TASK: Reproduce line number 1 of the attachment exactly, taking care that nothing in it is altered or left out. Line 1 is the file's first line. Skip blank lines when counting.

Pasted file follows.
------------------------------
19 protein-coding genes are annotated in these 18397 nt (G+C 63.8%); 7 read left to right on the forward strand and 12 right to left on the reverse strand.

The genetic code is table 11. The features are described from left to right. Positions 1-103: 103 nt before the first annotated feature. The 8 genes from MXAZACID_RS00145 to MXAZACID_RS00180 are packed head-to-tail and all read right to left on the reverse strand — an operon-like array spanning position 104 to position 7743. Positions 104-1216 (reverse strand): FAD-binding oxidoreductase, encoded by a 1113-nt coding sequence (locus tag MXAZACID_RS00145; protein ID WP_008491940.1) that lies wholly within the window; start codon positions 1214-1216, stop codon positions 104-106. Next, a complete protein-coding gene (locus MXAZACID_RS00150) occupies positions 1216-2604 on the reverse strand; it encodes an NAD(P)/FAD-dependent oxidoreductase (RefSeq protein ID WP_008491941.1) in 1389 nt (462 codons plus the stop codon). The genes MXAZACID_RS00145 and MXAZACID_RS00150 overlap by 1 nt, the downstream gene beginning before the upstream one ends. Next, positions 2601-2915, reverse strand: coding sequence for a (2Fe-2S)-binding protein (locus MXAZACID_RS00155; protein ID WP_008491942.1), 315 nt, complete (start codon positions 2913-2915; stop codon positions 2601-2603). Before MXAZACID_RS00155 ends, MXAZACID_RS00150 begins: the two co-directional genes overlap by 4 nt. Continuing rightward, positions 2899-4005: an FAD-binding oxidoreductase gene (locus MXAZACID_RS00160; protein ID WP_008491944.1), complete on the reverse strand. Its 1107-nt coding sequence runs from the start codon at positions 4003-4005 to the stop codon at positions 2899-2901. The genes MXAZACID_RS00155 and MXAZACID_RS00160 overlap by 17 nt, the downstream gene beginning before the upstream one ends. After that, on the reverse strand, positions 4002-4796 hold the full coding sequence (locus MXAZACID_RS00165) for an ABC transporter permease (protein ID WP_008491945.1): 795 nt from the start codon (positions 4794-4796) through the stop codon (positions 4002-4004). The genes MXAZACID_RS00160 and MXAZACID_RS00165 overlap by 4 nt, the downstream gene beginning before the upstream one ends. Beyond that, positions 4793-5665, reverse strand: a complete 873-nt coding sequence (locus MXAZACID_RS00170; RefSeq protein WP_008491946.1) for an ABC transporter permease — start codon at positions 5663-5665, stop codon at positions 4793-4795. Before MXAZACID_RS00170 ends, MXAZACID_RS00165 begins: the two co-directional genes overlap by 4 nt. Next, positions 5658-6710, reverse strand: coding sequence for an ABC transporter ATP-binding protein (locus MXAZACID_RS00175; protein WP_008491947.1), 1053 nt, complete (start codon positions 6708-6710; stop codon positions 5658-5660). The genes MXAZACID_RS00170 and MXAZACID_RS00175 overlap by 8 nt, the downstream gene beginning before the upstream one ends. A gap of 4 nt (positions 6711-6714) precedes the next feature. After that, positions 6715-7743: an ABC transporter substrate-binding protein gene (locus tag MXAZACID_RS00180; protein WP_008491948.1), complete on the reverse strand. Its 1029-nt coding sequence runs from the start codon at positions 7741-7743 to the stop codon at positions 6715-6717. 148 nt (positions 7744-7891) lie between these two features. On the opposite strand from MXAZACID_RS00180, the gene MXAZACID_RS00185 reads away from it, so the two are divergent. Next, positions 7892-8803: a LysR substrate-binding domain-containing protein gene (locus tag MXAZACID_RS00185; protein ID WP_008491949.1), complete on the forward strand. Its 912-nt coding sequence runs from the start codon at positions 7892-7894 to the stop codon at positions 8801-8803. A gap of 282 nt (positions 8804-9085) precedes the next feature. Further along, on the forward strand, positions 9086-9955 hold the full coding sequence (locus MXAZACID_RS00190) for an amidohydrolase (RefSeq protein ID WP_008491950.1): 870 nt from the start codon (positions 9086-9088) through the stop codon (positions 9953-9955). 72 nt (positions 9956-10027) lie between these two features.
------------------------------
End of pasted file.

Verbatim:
19 protein-coding genes are annotated in these 18397 nt (G+C 63.8%); 7 read left to right on the forward strand and 12 right to left on the reverse strand.